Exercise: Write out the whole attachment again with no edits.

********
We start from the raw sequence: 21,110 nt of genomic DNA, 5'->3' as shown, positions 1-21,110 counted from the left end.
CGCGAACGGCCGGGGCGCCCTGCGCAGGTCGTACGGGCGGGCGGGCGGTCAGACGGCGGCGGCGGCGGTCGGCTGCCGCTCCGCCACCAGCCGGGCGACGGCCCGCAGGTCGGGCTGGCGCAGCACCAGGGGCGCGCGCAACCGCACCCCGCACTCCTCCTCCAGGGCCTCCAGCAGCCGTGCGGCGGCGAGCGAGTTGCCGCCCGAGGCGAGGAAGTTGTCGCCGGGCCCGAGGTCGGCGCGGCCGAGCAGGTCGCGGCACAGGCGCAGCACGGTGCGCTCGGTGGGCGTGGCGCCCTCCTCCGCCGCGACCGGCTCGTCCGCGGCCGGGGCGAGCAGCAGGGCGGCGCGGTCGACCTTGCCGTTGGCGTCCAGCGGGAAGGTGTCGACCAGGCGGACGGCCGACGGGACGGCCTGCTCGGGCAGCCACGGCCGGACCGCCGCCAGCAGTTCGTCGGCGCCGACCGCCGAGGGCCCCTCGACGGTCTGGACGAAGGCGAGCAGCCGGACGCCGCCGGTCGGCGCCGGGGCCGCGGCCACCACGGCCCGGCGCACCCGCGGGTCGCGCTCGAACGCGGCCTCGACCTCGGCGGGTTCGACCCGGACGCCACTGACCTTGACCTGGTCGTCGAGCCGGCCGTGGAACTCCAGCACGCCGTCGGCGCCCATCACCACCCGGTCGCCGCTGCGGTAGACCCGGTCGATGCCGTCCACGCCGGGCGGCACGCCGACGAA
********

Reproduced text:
We start from the raw sequence: 21,110 nt of genomic DNA, 5'->3' as shown, positions 1-21,110 counted from the left end.
CGCGAACGGCCGGGGCGCCCTGCGCAGGTCGTACGGGCGGGCGGGCGGTCAGACGGCGGCGGCGGCGGTCGGCTGCCGCTCCGCCACCAGCCGGGCGACGGCCCGCAGGTCGGGCTGGCGCAGCACCAGGGGCGCGCGCAACCGCACCCCGCACTCCTCCTCCAGGGCCTCCAGCAGCCGTGCGGCGGCGAGCGAGTTGCCGCCCGAGGCGAGGAAGTTGTCGCCGGGCCCGAGGTCGGCGCGGCCGAGCAGGTCGCGGCACAGGCGCAGCACGGTGCGCTCGGTGGGCGTGGCGCCCTCCTCCGCCGCGACCGGCTCGTCCGCGGCCGGGGCGAGCAGCAGGGCGGCGCGGTCGACCTTGCCGTTGGCGTCCAGCGGGAAGGTGTCGACCAGGCGGACGGCCGACGGGACGGCCTGCTCGGGCAGCCACGGCCGGACCGCCGCCAGCAGTTCGTCGGCGCCGACCGCCGAGGGCCCCTCGACGGTCTGGACGAAGGCGAGCAGCCGGACGCCGCCGGTCGGCGCCGGGGCCGCGGCCACCACGGCCCGGCGCACCCGCGGGTCGCGCTCGAACGCGGCCTCGACCTCGGCGGGTTCGACCCGGACGCCACTGACCTTGACCTGGTCGTCGAGCCGGCCGTGGAACTCCAGCACGCCGTCGGCGCCCATCACCACCCGGTCGCCGCTGCGGTAGACCCGGTCGATGCCGTCCACGCCGGGCGGCACGCCGACGAA